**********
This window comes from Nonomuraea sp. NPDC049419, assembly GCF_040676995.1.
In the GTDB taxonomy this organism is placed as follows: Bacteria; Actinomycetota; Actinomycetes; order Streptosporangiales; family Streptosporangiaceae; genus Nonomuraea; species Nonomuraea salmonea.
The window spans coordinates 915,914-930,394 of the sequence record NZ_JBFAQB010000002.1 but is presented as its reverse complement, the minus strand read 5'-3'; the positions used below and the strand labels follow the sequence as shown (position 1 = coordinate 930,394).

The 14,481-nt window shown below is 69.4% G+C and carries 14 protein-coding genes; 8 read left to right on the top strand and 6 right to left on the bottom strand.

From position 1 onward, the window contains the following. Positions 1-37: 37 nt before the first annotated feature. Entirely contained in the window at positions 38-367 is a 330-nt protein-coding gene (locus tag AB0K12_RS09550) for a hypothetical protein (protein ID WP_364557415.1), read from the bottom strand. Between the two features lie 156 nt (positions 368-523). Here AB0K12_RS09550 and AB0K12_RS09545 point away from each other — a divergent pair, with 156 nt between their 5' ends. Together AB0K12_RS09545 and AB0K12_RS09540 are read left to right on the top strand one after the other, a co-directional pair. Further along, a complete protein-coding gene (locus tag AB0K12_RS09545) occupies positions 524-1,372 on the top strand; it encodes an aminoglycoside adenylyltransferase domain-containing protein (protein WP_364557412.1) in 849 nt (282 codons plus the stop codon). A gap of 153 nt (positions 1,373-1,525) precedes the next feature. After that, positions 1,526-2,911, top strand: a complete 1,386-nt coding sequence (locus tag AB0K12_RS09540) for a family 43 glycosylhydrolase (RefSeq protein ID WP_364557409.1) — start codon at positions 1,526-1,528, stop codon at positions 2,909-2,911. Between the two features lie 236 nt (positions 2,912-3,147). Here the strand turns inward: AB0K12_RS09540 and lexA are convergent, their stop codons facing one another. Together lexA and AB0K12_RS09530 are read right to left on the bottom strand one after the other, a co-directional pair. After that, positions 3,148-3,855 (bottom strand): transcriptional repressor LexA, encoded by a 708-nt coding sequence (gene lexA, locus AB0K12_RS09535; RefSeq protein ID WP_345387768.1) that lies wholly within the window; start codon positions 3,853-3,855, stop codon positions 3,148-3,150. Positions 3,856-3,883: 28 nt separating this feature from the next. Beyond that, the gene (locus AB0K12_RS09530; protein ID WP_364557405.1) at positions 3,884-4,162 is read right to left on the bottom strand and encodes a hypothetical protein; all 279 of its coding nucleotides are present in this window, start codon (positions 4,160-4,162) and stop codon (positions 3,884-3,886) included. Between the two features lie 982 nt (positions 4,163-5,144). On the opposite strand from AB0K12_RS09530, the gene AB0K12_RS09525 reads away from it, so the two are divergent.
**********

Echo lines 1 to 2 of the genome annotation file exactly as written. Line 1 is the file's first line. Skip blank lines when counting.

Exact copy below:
This window comes from Nonomuraea sp. NPDC049419, assembly GCF_040676995.1.
In the GTDB taxonomy this organism is placed as follows: Bacteria; Actinomycetota; Actinomycetes; order Streptosporangiales; family Streptosporangiaceae; genus Nonomuraea; species Nonomuraea salmonea.